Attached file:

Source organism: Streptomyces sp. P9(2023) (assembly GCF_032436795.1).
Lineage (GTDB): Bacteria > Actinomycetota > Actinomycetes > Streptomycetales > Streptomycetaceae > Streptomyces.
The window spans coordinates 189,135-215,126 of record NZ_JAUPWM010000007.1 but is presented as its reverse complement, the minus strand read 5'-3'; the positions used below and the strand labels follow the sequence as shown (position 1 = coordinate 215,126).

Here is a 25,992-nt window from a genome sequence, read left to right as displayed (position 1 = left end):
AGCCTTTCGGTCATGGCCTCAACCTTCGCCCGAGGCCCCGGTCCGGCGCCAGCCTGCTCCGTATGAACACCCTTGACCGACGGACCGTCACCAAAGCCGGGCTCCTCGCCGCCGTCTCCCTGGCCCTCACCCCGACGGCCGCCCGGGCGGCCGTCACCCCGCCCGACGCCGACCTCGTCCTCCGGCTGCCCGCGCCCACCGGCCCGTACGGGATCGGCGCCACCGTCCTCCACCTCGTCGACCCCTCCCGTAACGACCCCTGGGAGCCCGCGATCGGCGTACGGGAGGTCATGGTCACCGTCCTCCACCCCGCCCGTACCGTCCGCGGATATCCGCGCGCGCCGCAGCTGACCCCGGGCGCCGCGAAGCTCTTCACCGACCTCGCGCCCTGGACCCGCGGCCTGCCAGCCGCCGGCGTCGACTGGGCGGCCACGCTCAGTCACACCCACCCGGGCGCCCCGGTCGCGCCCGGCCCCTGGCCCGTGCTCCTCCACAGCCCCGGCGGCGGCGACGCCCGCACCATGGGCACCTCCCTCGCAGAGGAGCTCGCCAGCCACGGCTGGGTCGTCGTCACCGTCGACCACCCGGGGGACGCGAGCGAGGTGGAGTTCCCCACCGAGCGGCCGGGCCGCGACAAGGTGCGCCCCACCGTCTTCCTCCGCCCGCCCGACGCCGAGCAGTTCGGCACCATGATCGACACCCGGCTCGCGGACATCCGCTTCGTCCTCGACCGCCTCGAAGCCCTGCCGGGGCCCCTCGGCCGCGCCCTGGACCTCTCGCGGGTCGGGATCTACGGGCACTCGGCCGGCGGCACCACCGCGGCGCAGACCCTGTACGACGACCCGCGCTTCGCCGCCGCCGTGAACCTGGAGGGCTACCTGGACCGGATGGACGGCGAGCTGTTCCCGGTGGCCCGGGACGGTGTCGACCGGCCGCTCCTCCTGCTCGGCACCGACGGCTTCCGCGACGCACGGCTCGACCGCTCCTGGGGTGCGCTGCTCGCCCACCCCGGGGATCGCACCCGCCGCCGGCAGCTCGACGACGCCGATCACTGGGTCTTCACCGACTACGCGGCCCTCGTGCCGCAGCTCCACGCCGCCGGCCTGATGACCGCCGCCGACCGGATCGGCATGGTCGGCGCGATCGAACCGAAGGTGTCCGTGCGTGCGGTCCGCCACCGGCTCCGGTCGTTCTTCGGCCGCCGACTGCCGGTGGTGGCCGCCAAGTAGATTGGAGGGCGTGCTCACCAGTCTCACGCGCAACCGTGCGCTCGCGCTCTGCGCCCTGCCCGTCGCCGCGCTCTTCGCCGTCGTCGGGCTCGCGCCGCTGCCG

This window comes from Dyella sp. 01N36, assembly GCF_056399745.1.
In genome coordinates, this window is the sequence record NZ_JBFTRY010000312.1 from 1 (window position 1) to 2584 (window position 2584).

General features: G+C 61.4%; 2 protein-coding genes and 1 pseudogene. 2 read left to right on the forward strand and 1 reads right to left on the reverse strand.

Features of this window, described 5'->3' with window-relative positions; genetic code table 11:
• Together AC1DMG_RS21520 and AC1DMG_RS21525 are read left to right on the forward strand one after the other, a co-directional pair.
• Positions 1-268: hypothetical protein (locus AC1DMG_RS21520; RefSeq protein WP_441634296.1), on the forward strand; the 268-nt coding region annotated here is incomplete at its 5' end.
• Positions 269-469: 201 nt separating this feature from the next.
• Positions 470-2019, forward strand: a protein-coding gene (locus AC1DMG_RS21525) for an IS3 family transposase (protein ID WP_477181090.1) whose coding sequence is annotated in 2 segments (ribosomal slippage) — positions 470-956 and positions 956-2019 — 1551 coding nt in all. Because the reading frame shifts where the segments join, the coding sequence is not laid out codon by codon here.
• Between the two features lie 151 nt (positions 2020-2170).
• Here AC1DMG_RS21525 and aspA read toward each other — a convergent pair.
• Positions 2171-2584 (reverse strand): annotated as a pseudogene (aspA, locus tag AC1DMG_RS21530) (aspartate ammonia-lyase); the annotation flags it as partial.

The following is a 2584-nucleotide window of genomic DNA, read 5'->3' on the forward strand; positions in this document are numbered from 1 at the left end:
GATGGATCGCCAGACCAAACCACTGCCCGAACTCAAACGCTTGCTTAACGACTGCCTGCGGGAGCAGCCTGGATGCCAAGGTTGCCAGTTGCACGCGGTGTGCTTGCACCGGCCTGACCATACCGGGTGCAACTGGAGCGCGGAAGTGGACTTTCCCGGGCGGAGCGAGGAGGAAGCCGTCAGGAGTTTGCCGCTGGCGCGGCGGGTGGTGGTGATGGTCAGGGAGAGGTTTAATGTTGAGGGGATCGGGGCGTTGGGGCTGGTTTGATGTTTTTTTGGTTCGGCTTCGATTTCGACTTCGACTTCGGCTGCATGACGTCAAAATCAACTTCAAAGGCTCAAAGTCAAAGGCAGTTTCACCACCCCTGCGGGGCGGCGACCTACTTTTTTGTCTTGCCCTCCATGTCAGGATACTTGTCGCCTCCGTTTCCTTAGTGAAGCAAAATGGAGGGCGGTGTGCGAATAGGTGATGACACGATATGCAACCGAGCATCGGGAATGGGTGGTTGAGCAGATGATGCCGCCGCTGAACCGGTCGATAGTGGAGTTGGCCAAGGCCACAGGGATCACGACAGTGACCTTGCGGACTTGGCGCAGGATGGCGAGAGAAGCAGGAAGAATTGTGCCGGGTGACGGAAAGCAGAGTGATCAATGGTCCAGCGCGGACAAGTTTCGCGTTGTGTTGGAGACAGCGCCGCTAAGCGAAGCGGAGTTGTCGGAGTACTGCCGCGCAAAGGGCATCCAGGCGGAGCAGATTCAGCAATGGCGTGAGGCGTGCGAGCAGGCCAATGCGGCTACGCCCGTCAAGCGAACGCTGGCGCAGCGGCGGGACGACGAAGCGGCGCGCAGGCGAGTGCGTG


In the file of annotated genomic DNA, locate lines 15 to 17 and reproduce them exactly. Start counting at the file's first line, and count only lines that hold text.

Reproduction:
• Here AC1DMG_RS21525 and aspA read toward each other — a convergent pair.
• Positions 2171-2584 (reverse strand): annotated as a pseudogene (aspA, locus tag AC1DMG_RS21530) (aspartate ammonia-lyase); the annotation flags it as partial.

The following is a 2584-nucleotide window of genomic DNA, read 5'->3' on the forward strand; positions in this document are numbered from 1 at the left end: